What Bastiat understood too well, as his own nation began its collapse into socialism, is that there can be no law that does not respect the rights of life, liberty and property without destroying the entire purpose of law.  Limited to these ends, but nothing more, the law serves all people equally, showing favor to none, but merely confirming the natural rights of all people.  His enduring argument is that a nation based on such an objective standard of law could flourish, and that its people would have none to blame but themselves for their particular predicaments or standing.  Of a “Just and enduring Government,” Bastiat wrote:

If a nation were founded on this basis, it seems to me that order would prevail among the people, in thought as well as in deed. It seems to me that such a nation would have the most simple, easy to accept, economical, limited, nonoppressive, just, and enduring government imaginable — whatever its political form might be.

Under such an administration, everyone would understand that he possessed all the privileges as well as all the responsibilities of his existence. No one would have any argument with government, provided that his person was respected, his labor was free, and the fruits of his labor were protected against all unjust attack. When successful, we would not have to thank the state for our success. And, conversely, when unsuccessful, we would no more think of blaming the state for our misfortune than would the farmers blame the state because of hail or frost. The state would be felt only by the invaluable blessings of safety provided by this concept of government.

It can be further stated that, thanks to the non-intervention of the state in private affairs, our wants and their satisfactions would develop themselves in a logical manner. We would not see poor families seeking literary instruction before they have bread. We would not see cities populated at the expense of rural districts, nor rural districts at the expense of cities. We would not see the great displacements of capital, labor, and population that are caused by legislative decisions.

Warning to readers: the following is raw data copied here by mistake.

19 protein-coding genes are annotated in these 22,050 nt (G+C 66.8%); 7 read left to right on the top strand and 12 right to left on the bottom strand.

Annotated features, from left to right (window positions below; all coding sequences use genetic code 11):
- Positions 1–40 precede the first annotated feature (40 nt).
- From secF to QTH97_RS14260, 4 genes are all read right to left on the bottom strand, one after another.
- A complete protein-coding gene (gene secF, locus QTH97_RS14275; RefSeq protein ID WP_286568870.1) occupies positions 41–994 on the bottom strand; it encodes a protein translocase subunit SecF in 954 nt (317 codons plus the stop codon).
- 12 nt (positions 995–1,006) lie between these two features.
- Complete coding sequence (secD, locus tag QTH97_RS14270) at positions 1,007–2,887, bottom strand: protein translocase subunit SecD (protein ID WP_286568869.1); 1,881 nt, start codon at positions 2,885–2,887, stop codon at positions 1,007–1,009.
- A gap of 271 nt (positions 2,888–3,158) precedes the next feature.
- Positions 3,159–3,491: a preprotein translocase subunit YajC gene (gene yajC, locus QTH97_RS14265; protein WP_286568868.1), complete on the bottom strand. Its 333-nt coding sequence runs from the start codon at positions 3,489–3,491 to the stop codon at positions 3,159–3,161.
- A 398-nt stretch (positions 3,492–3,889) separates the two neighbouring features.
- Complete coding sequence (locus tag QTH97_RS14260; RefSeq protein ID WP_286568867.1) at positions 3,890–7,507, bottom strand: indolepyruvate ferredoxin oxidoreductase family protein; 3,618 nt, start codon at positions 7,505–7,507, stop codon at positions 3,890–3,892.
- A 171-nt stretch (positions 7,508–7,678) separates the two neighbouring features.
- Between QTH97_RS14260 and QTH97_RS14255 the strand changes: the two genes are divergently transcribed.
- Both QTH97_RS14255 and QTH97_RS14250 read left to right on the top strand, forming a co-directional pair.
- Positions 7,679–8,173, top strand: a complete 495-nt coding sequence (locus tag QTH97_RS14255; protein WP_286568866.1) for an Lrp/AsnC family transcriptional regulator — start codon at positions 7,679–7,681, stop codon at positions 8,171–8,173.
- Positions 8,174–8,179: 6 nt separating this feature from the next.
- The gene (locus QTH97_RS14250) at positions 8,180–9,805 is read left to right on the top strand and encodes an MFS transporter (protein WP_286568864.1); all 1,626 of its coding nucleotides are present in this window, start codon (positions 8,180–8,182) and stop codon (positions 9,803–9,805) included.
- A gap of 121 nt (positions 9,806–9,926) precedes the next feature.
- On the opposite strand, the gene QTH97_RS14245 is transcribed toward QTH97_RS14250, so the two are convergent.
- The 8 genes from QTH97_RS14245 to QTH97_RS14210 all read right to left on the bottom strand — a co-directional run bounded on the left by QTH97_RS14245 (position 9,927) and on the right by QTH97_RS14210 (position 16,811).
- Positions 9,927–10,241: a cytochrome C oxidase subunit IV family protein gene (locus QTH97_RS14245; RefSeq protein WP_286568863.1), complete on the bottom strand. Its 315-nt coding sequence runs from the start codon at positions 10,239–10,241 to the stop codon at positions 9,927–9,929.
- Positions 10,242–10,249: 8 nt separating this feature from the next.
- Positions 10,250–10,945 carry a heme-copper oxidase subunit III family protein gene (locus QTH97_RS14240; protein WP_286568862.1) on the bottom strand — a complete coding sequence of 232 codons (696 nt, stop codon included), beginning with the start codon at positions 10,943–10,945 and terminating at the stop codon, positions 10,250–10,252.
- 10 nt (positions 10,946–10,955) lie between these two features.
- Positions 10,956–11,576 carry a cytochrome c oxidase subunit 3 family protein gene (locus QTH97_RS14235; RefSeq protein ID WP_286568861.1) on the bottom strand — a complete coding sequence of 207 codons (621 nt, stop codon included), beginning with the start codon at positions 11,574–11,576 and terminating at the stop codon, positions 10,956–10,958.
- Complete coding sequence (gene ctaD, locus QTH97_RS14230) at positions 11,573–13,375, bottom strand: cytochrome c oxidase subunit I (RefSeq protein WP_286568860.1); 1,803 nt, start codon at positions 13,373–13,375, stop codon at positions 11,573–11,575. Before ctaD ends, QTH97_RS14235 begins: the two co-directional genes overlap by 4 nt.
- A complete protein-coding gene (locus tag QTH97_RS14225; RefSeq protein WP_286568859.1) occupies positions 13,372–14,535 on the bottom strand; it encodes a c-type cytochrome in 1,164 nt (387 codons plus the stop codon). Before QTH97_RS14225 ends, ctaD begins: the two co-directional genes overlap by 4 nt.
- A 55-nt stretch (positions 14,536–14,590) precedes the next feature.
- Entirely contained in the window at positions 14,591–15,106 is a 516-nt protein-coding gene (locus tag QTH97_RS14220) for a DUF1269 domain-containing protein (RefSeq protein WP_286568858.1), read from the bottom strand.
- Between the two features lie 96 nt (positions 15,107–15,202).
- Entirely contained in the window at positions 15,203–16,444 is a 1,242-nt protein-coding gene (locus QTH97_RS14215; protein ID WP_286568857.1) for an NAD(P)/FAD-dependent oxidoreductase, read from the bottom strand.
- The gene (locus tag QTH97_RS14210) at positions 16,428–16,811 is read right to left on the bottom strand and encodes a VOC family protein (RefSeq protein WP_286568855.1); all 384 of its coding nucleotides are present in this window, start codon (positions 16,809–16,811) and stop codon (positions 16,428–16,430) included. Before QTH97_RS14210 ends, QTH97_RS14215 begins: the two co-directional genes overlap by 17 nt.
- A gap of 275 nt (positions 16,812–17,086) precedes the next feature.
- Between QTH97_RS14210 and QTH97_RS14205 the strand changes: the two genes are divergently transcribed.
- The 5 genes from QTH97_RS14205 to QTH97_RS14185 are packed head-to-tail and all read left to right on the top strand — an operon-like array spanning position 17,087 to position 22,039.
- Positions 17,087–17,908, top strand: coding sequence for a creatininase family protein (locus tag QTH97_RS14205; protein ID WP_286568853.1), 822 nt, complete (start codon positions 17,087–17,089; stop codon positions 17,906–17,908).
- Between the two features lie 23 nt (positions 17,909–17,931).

The sources of our existence are made uncertain and precarious by these state-created displacements. And, furthermore, these acts burden the government with increased responsibilities.

This is a monumentally important concept Americans must finally reconsider:  So long as government extends into all parts of every American’s life, no American is safe from the predations of other Americans.  So long as it is accepted that government’s duty is merely to guarantee the rights of individuals, the government is correctly limited, and it does no harm to any citizen.  Each citizen is then safe from predation, or as Bastiat calls it, “plunder,” because protecting people from plunderers, or punishing plunderers is the government’s only just purpose.  As Bastiat explains, man can live by only two basic methods: by his own ceaseless labor in creation of property(material wealth,) or by seizing the property(and wealth) of others.   That’s really all there is, and no exceptions exist in all the world.  What Bastiat noticed is that since people have a tendency to exert themselves to the least necessary extent, they will easily be convinced to engage in plunder by their own rationalizations, or the justifications provided by others.  This is the siren song of socialism, or indeed any form of statism, and Bastiat knew it well.  In explaining how plunder is to be prohibited by the law, he wrote:

It is evident, then, that the proper purpose of law is to use the power of its collective force to stop this fatal tendency to plunder instead of to work. All the measures of the law should protect property and punish plunder.

Bastiat also understood what would happen when the law is turned to the purposes of legalized plunder.  When the proper purpose of law is to prevent or punish plunder, turned to the purpose of managing the plunder instead, the law becomes a great and vast evil from which no man is safe.  This is the reason our framers gave to us a Constitution that protected against plunder, even if the understanding of that Constitution has been perverted precisely to permit the very practice it had been instituted to prevent.  On the Results of Legal Plunder, Bastiat wrote: